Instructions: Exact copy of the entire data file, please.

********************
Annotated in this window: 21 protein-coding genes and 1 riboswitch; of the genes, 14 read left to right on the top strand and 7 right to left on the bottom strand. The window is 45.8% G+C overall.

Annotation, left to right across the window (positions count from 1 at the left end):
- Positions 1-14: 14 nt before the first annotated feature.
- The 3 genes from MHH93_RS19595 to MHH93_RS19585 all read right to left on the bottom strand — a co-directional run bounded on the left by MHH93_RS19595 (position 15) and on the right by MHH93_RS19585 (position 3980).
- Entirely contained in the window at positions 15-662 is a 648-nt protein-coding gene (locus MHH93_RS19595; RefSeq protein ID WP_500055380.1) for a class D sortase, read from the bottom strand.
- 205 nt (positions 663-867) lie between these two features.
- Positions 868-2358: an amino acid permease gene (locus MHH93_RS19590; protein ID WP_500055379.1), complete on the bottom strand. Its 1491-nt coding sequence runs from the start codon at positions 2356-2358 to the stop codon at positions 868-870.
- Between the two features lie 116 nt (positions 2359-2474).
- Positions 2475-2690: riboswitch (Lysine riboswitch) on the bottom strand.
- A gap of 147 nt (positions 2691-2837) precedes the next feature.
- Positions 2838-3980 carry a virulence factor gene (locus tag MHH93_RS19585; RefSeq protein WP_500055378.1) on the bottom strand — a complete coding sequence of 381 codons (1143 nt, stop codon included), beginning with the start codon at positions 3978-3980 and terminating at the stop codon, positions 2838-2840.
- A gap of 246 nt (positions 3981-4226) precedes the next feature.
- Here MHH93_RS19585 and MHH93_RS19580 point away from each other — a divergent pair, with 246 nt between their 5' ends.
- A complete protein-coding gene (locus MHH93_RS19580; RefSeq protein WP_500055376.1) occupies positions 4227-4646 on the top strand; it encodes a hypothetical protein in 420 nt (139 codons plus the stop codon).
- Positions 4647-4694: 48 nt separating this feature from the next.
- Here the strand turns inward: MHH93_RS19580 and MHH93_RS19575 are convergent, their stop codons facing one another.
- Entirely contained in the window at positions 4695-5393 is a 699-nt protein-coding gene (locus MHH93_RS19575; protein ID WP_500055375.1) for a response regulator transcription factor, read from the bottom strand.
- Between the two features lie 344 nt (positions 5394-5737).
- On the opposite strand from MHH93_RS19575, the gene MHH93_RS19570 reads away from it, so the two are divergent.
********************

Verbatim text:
Annotated in this window: 21 protein-coding genes and 1 riboswitch; of the genes, 14 read left to right on the top strand and 7 right to left on the bottom strand. The window is 45.8% G+C overall.

Annotation, left to right across the window (positions count from 1 at the left end):
- Positions 1-14: 14 nt before the first annotated feature.
- The 3 genes from MHH93_RS19595 to MHH93_RS19585 all read right to left on the bottom strand — a co-directional run bounded on the left by MHH93_RS19595 (position 15) and on the right by MHH93_RS19585 (position 3980).
- Entirely contained in the window at positions 15-662 is a 648-nt protein-coding gene (locus MHH93_RS19595; RefSeq protein ID WP_500055380.1) for a class D sortase, read from the bottom strand.
- 205 nt (positions 663-867) lie between these two features.
- Positions 868-2358: an amino acid permease gene (locus MHH93_RS19590; protein ID WP_500055379.1), complete on the bottom strand. Its 1491-nt coding sequence runs from the start codon at positions 2356-2358 to the stop codon at positions 868-870.
- Between the two features lie 116 nt (positions 2359-2474).
- Positions 2475-2690: riboswitch (Lysine riboswitch) on the bottom strand.
- A gap of 147 nt (positions 2691-2837) precedes the next feature.
- Positions 2838-3980 carry a virulence factor gene (locus tag MHH93_RS19585; RefSeq protein WP_500055378.1) on the bottom strand — a complete coding sequence of 381 codons (1143 nt, stop codon included), beginning with the start codon at positions 3978-3980 and terminating at the stop codon, positions 2838-2840.
- A gap of 246 nt (positions 3981-4226) precedes the next feature.
- Here MHH93_RS19585 and MHH93_RS19580 point away from each other — a divergent pair, with 246 nt between their 5' ends.
- A complete protein-coding gene (locus MHH93_RS19580; RefSeq protein WP_500055376.1) occupies positions 4227-4646 on the top strand; it encodes a hypothetical protein in 420 nt (139 codons plus the stop codon).
- Positions 4647-4694: 48 nt separating this feature from the next.
- Here the strand turns inward: MHH93_RS19580 and MHH93_RS19575 are convergent, their stop codons facing one another.
- Entirely contained in the window at positions 4695-5393 is a 699-nt protein-coding gene (locus MHH93_RS19575; protein ID WP_500055375.1) for a response regulator transcription factor, read from the bottom strand.
- Between the two features lie 344 nt (positions 5394-5737).
- On the opposite strand from MHH93_RS19575, the gene MHH93_RS19570 reads away from it, so the two are divergent.